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Written in Tears

April 7, 2011

Tim Challies reviews Written in Tears by Luke Veldt, the story of how he and his wife unexpectedly lost their 13 year old daughter in Spain as a pastor and church planter.  Challies says:

Rather than write at length about a short book, let me share just a few meaningful quotes:

I hope. I believe. I know. I think. That hope is my anchor, the one certainty in an unsure world; it’s the huge gamble on which I’ve staked my life. Some days I’m as sure of it as I am of the ground I’m standing on. On other days, I wonder if I’m just trying to talk myself into something.

Sometimes people of faith have a hard time remembering that suffering was an excruciatingly painful process for Job. ‘The Lord gives and the Lord takes away; blessed be the name of the Lord,’ we quote Job brightly—forgetting that when he said it he had shaved his head and torn his clothes and that a few days later he was sitting on an ash heap, covering in painful boils and cursing the day he was born.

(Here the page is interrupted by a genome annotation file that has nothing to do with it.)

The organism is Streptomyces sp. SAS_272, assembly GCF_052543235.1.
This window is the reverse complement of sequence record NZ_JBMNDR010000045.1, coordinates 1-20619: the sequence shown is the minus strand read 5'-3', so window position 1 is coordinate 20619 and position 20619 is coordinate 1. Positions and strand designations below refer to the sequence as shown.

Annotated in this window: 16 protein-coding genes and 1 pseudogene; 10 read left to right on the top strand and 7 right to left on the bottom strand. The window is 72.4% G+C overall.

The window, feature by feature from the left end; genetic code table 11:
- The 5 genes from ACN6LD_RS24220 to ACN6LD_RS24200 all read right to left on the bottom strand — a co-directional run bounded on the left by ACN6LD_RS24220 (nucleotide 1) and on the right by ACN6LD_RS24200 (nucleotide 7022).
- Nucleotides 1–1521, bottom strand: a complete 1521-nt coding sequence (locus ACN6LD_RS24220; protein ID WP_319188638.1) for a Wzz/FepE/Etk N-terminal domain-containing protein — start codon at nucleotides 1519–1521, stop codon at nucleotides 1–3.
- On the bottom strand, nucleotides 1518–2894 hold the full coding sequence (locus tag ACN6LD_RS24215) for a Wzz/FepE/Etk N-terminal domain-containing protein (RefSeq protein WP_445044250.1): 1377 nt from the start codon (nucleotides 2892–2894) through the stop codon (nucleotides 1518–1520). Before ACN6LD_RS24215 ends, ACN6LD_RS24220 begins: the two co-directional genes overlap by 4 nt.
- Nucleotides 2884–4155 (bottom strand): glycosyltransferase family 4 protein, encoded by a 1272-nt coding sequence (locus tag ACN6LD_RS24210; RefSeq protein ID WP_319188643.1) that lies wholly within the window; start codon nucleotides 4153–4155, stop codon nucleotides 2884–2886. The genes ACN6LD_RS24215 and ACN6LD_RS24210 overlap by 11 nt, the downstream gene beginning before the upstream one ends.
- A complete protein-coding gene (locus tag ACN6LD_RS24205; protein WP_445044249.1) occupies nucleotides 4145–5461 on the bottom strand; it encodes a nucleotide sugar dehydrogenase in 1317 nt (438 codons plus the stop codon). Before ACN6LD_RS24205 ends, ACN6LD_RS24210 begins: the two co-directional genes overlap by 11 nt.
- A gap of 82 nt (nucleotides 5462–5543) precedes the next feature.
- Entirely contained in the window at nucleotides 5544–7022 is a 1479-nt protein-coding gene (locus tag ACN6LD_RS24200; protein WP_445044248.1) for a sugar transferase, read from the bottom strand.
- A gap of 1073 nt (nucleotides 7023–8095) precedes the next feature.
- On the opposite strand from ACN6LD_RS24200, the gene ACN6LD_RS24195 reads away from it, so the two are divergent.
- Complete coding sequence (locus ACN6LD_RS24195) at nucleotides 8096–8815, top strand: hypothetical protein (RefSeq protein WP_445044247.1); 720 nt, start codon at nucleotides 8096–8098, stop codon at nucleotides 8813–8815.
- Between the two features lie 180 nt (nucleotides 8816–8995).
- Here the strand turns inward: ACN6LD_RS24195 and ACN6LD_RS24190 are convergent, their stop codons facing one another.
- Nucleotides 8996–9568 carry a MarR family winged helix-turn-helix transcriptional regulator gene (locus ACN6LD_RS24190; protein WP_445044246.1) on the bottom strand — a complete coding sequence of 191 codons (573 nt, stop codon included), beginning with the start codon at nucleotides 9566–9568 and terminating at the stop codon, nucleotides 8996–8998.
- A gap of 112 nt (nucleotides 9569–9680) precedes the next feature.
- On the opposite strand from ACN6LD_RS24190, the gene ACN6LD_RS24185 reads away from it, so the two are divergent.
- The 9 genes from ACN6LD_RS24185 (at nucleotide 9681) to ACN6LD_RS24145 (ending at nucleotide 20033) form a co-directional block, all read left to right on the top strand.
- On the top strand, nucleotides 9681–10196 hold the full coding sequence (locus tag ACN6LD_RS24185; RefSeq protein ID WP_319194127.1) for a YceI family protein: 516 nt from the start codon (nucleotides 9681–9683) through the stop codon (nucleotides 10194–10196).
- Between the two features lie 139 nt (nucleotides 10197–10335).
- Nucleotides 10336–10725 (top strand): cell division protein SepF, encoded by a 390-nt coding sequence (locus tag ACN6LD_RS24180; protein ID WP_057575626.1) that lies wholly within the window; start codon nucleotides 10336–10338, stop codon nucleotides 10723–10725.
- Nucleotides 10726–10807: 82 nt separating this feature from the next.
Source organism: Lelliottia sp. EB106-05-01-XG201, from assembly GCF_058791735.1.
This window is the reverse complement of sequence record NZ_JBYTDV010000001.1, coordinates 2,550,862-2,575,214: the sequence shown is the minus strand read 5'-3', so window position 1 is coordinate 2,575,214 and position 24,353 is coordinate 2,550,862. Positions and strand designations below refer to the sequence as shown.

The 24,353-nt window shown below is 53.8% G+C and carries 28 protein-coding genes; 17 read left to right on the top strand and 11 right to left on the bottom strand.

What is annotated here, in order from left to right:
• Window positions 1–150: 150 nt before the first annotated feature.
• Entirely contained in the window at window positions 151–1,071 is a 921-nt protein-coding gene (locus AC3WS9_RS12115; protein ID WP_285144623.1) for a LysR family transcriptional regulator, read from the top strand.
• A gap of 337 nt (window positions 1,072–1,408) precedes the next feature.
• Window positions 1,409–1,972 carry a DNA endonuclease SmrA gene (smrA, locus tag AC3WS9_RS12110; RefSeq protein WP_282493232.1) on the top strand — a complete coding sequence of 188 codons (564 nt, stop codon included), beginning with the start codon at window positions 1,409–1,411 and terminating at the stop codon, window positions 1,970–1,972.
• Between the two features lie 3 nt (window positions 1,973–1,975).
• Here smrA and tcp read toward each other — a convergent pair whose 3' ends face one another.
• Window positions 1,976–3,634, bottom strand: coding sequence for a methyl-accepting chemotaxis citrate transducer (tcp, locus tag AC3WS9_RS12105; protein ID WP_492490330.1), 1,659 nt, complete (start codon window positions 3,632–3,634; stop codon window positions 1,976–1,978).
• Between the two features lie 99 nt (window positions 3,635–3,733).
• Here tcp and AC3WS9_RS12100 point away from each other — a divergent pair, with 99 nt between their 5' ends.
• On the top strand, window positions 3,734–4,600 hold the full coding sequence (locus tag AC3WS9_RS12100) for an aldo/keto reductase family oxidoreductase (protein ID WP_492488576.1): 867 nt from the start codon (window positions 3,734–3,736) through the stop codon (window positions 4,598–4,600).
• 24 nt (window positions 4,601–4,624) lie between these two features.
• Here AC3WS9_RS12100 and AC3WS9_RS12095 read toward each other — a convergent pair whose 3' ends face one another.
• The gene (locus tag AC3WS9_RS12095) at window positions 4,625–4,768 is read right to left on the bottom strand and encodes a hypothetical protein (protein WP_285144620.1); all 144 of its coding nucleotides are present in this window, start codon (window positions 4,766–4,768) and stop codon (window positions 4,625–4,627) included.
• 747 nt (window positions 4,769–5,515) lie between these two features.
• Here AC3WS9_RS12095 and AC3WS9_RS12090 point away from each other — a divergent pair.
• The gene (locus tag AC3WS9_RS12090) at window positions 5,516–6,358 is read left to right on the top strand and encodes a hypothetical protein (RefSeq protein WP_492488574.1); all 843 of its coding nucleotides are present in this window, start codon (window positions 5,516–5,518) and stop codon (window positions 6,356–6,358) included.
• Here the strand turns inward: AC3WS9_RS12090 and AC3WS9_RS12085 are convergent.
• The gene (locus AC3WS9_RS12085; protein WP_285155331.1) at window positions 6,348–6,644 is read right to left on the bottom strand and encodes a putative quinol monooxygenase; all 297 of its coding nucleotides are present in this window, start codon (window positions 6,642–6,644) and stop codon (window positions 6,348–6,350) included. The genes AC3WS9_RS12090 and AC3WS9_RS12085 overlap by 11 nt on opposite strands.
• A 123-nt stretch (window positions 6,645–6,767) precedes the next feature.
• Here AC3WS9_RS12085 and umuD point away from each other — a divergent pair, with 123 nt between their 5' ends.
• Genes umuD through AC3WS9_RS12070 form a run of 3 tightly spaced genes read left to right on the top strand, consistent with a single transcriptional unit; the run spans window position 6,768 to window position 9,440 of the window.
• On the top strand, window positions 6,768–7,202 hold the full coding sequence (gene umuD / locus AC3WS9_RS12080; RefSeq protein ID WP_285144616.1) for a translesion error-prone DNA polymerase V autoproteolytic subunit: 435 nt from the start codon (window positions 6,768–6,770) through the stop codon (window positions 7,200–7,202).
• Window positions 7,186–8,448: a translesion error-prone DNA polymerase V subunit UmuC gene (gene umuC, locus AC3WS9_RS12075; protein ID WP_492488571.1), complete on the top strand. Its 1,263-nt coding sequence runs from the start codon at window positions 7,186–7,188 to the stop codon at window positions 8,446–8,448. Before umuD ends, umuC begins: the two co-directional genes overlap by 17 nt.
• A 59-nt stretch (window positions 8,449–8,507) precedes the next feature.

What those who have suffered loss understand is that … fears are not irrational. We know that a 99.9 percent survival rate means a devastating loss for one family out of a thousand, and that your love of God is no guarantee against that one family being yours. We come up against the indisputable conclusion that the faith we were resting in before was based largely not on the providence of God but on statistics.

I believe that God is good.

I don’t believe that it’s appropriate for you to tell for you to tell me so when my daughter dies.

When my daughter dies, it’s my job to tell you that God is good. Until I can do that, don’t be like Job’s friends. Offer your support, and wait in silence.

Don’t try to make the pain go away. The pain doesn’t go away. Hurt with me.

The … reason you should hesitate to share your thoughts on suffering with grieving friends is that they may already understand it better than you do, may be experiencing it at a level you have not, may be asking better questions and demanding better answers. It’s not that the information you have to offer is necessarily wrong; it just may not be relevant. Maybe you should be listening to your friend instead of offering advice.


From → Christian Living

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